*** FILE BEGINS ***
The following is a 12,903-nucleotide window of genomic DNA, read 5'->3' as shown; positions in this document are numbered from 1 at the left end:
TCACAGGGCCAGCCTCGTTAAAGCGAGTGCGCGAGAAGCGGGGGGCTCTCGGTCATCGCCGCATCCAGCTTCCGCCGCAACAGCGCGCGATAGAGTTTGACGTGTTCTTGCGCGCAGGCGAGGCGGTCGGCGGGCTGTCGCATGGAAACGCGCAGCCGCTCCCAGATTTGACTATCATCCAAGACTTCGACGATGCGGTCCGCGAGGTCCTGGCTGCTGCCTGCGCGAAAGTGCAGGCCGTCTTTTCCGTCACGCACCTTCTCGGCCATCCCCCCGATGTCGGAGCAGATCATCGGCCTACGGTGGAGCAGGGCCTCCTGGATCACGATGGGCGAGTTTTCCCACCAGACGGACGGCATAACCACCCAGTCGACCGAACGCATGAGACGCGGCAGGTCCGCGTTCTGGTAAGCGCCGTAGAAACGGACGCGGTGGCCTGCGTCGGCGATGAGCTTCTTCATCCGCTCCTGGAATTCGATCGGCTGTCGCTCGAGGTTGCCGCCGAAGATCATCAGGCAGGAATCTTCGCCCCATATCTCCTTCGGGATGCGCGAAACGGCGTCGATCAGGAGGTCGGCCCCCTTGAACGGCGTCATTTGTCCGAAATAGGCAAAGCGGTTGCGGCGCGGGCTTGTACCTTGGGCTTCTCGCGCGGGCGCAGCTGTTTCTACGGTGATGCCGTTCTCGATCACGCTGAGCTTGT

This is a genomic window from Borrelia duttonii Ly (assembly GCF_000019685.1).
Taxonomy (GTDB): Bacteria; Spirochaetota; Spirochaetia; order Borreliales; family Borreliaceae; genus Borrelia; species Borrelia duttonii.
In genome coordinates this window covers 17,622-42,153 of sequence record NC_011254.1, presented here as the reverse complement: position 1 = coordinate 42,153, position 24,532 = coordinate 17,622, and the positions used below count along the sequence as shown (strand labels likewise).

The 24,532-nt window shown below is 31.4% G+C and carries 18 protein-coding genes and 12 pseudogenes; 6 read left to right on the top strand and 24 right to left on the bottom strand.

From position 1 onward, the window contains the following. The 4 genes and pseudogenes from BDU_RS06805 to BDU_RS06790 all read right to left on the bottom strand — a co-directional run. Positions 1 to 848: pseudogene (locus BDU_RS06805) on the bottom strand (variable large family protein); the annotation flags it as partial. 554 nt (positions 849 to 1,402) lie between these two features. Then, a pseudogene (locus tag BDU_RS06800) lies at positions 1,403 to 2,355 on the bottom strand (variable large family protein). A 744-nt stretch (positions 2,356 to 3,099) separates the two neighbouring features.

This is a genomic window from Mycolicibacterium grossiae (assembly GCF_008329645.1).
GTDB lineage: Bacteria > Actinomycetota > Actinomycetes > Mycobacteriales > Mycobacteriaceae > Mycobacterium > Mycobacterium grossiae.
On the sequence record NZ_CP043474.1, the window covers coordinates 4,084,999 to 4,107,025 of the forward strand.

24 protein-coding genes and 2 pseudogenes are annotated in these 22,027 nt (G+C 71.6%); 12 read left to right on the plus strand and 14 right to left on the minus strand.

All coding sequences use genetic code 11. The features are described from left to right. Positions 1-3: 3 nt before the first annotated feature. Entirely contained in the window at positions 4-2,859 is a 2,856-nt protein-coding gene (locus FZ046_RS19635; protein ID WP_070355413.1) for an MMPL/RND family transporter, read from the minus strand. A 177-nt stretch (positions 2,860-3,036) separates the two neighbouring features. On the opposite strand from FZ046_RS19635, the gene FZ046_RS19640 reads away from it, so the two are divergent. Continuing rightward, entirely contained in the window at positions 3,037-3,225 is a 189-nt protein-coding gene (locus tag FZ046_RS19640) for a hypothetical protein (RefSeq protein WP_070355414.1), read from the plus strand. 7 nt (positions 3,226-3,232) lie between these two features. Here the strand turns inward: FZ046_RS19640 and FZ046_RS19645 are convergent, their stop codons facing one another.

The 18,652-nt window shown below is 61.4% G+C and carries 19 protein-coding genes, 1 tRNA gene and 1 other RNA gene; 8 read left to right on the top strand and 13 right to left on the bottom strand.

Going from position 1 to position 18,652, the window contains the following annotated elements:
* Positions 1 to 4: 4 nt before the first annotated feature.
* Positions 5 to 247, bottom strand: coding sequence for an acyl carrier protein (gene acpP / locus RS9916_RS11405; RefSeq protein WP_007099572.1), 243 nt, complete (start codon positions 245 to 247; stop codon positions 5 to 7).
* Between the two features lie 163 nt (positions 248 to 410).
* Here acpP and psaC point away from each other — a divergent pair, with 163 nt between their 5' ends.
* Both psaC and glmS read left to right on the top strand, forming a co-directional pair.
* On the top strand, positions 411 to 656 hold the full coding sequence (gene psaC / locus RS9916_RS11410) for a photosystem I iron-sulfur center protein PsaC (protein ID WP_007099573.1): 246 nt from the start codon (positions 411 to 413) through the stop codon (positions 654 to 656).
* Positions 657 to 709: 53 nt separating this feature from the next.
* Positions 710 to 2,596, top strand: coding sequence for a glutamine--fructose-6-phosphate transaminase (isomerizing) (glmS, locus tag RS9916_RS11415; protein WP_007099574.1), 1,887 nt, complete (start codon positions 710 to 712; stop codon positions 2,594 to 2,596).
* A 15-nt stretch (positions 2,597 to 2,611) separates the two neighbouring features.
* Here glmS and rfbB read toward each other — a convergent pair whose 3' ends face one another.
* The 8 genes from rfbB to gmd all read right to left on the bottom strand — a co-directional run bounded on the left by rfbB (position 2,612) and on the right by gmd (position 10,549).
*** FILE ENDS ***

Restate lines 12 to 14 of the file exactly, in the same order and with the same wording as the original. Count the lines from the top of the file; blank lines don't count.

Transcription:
All coding sequences use genetic code 11. The features are described from left to right. Positions 1-3: 3 nt before the first annotated feature. Entirely contained in the window at positions 4-2,859 is a 2,856-nt protein-coding gene (locus FZ046_RS19635; protein ID WP_070355413.1) for an MMPL/RND family transporter, read from the minus strand. A 177-nt stretch (positions 2,860-3,036) separates the two neighbouring features. On the opposite strand from FZ046_RS19635, the gene FZ046_RS19640 reads away from it, so the two are divergent. Continuing rightward, entirely contained in the window at positions 3,037-3,225 is a 189-nt protein-coding gene (locus tag FZ046_RS19640) for a hypothetical protein (RefSeq protein WP_070355414.1), read from the plus strand. 7 nt (positions 3,226-3,232) lie between these two features. Here the strand turns inward: FZ046_RS19640 and FZ046_RS19645 are convergent, their stop codons facing one another.

The 18,652-nt window shown below is 61.4% G+C and carries 19 protein-coding genes, 1 tRNA gene and 1 other RNA gene; 8 read left to right on the top strand and 13 right to left on the bottom strand.

Going from position 1 to position 18,652, the window contains the following annotated elements: